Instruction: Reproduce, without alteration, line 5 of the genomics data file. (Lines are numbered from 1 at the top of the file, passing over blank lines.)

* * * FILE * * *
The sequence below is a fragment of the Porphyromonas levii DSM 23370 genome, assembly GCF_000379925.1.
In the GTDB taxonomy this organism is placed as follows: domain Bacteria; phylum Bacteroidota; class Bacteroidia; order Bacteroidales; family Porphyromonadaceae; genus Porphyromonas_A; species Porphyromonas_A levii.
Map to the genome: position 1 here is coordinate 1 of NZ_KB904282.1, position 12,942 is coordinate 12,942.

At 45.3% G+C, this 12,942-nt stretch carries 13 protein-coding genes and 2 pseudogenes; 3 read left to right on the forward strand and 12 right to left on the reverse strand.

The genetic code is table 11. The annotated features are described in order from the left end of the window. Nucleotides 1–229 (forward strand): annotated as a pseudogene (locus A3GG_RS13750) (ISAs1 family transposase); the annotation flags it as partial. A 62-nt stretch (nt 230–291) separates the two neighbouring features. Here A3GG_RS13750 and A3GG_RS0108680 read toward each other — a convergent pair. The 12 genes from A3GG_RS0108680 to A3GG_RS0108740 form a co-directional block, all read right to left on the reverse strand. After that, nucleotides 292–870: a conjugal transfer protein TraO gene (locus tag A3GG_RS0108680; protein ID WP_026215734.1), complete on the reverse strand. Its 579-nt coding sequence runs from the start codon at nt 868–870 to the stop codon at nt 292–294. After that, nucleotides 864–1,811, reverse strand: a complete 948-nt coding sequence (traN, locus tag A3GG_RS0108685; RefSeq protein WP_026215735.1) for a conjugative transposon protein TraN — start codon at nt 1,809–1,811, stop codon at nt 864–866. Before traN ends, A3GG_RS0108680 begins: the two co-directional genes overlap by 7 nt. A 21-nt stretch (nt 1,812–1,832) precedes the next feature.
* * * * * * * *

The genetic code is table 11. The annotated features are described in order from the left end of the window. Nucleotides 1–229 (forward strand): annotated as a pseudogene (locus A3GG_RS13750) (ISAs1 family transposase); the annotation flags it as partial. A 62-nt stretch (nt 230–291) separates the two neighbouring features. Here A3GG_RS13750 and A3GG_RS0108680 read toward each other — a convergent pair. The 12 genes from A3GG_RS0108680 to A3GG_RS0108740 form a co-directional block, all read right to left on the reverse strand. After that, nucleotides 292–870: a conjugal transfer protein TraO gene (locus tag A3GG_RS0108680; protein ID WP_026215734.1), complete on the reverse strand. Its 579-nt coding sequence runs from the start codon at nt 868–870 to the stop codon at nt 292–294. After that, nucleotides 864–1,811, reverse strand: a complete 948-nt coding sequence (traN, locus tag A3GG_RS0108685; RefSeq protein WP_026215735.1) for a conjugative transposon protein TraN — start codon at nt 1,809–1,811, stop codon at nt 864–866. Before traN ends, A3GG_RS0108680 begins: the two co-directional genes overlap by 7 nt. A 21-nt stretch (nt 1,812–1,832) precedes the next feature.